CANNES – Wall Street analyst and former media agency executive Brian Wieser has lots of observations about the controversy over the allegedly non-transparent ways some agencies make money. But his main takeaway seems to boil down to this: marketers need to read their contracts.
It sounds so simple considering all of the time, money and hoopla that has been spent on calling into question things like kickbacks and rebates. The recent report by the Association of National Advertisers and consultancy K2 certainly provided plenty of (anonymous) assertions showing that sketchy practices do exist.
In an interview with Beet.TV, Wieser—who worked for Lehman Brothers and Deutsche Bank before becoming Global Director of Forecasting for IPG’s Magna Global network and then returning to Wall Street at Pivotal Research—gives everyone involved the benefit of the doubt.
“The real issue as I see it is somewhere between a misunderstanding, disingenuity and in some cases deception,” Wieser says. “But the vast majority of the problem, it could really be a misunderstanding, where the agencies genuinely believe that they are working within the limitations, namely the language of their contracts.”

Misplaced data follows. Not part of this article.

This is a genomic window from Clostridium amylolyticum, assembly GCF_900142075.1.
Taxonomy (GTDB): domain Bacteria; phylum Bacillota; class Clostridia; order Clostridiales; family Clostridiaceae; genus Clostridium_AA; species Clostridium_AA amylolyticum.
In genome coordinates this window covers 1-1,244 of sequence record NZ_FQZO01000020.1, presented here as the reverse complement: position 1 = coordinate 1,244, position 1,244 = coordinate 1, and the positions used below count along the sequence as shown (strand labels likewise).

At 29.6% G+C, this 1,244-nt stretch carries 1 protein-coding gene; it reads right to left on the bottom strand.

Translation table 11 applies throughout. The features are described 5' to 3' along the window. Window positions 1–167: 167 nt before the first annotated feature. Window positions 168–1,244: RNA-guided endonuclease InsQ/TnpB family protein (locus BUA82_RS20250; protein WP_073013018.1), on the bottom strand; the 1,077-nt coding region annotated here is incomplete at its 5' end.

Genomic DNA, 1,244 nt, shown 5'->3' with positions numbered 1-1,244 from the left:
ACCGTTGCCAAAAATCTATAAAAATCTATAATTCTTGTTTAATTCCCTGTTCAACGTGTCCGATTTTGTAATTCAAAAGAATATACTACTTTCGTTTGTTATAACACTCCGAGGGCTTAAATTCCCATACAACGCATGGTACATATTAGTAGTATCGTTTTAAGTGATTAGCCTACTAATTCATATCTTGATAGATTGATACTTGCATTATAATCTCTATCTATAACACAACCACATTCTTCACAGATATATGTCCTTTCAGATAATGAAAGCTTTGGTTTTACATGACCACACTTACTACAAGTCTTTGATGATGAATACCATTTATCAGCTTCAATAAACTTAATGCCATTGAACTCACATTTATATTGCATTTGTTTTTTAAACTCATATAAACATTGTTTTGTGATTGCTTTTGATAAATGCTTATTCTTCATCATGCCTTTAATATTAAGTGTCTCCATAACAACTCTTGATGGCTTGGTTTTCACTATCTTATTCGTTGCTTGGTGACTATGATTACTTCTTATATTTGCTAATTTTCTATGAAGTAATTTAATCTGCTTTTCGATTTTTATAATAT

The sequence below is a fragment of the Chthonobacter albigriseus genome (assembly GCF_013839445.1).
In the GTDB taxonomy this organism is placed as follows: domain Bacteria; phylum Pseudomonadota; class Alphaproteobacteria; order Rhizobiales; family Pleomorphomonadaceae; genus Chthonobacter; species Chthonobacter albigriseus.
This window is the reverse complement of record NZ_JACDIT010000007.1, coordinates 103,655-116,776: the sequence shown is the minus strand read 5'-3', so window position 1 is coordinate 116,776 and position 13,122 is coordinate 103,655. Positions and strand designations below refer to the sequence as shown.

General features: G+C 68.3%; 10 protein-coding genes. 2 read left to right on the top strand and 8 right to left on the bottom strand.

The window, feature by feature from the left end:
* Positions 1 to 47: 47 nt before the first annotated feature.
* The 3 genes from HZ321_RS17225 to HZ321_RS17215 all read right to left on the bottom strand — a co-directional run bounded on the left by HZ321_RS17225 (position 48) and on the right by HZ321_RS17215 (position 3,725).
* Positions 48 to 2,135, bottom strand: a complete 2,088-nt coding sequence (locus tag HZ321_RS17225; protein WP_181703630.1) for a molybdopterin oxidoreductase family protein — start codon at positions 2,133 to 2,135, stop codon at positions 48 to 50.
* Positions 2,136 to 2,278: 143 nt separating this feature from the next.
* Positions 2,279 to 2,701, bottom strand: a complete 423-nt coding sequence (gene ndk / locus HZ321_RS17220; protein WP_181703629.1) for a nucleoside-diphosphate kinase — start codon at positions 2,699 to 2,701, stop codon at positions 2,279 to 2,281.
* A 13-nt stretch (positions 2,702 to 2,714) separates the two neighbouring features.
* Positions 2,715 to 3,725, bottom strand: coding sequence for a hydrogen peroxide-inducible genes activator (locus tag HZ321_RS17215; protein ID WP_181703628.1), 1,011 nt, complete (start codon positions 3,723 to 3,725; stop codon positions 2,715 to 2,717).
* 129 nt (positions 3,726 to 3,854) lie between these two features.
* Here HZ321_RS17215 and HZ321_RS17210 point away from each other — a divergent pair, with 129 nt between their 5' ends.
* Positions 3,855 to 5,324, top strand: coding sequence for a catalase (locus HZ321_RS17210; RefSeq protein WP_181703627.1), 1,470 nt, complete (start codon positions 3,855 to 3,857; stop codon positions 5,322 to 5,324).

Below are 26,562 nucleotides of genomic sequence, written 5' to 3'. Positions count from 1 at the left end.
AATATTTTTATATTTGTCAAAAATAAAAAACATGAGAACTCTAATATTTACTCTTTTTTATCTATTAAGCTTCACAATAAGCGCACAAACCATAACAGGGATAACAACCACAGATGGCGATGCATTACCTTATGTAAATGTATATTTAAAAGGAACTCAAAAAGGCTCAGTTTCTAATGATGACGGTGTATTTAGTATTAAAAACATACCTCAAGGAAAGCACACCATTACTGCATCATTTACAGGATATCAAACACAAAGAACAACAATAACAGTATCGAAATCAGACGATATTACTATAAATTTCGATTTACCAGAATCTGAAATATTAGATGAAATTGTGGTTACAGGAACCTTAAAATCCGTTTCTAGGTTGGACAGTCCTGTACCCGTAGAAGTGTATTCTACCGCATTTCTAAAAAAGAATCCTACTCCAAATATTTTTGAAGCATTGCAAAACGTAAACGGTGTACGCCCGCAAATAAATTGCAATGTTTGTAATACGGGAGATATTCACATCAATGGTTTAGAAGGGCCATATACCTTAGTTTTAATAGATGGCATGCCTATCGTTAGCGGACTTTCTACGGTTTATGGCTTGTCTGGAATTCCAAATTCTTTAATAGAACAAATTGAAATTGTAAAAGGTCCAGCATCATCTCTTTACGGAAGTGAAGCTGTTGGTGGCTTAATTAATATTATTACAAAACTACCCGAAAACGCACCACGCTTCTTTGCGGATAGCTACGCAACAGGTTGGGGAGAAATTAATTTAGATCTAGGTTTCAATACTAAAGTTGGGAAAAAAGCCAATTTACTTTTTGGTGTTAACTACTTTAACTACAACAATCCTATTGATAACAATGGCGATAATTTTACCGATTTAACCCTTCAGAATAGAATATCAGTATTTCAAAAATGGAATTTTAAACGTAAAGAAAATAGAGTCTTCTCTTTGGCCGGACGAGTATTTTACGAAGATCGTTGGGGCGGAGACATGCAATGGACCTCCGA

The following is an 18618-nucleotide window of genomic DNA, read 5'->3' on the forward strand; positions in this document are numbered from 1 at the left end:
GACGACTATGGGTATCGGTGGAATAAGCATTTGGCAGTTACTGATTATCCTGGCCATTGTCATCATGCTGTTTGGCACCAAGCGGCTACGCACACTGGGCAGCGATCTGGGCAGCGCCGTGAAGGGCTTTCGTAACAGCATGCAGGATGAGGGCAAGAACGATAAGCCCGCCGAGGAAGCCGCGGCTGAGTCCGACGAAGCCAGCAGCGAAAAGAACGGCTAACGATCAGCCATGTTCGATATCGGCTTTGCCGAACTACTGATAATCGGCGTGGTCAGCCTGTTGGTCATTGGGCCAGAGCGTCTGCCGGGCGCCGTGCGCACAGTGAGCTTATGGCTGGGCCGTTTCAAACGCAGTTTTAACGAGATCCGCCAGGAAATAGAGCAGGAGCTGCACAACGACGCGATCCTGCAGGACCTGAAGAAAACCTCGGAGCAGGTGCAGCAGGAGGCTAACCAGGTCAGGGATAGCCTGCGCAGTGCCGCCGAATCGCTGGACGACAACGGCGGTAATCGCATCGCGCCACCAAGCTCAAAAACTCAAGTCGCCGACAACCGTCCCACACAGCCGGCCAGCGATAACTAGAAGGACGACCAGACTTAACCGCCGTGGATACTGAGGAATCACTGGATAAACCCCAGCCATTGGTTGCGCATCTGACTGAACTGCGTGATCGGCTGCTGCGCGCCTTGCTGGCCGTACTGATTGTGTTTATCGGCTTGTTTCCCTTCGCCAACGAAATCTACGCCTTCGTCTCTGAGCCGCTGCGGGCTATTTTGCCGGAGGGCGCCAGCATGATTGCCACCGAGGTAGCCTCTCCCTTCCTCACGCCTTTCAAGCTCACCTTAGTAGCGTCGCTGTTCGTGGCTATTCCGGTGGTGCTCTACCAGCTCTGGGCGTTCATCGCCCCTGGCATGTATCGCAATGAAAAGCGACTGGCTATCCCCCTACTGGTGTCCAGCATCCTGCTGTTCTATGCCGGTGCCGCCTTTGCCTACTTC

Nonetheless, Wieser believes this is an inflection point in the relations between advertisers and their creative and media agencies. One of his takeaways is that at the bare minimum, there will be continued dialogue, and most likely more scrutiny.
“The specificity in the K2 report is more than enough to make sure that most marketers will explore their contracts, do a little bit more auditing if the have the budget,” Wieser says. “Make sure that they are mindful of their factors in their negotiations going forward.”
Wieser acknowledges that the impact of the K2 report on publicly traded agency holding companies could have been worse.
“The funny thing is that stocks arguably traded up a bit on the release of the report,” he recalls. “Partly because I think there were concerns about specific holding companies being called out for specific practices. There were concerns that it would actually illustrate fraud or criminal activity. It was less bad than it appeared.”
This video was produced by Beet.TV at the Rubicon Project’s Rooftop Summit on Automated Advertising at Cannes Lions 2016. The series is sponsored by theRubiconProject. For more videos from the series, please visit this page.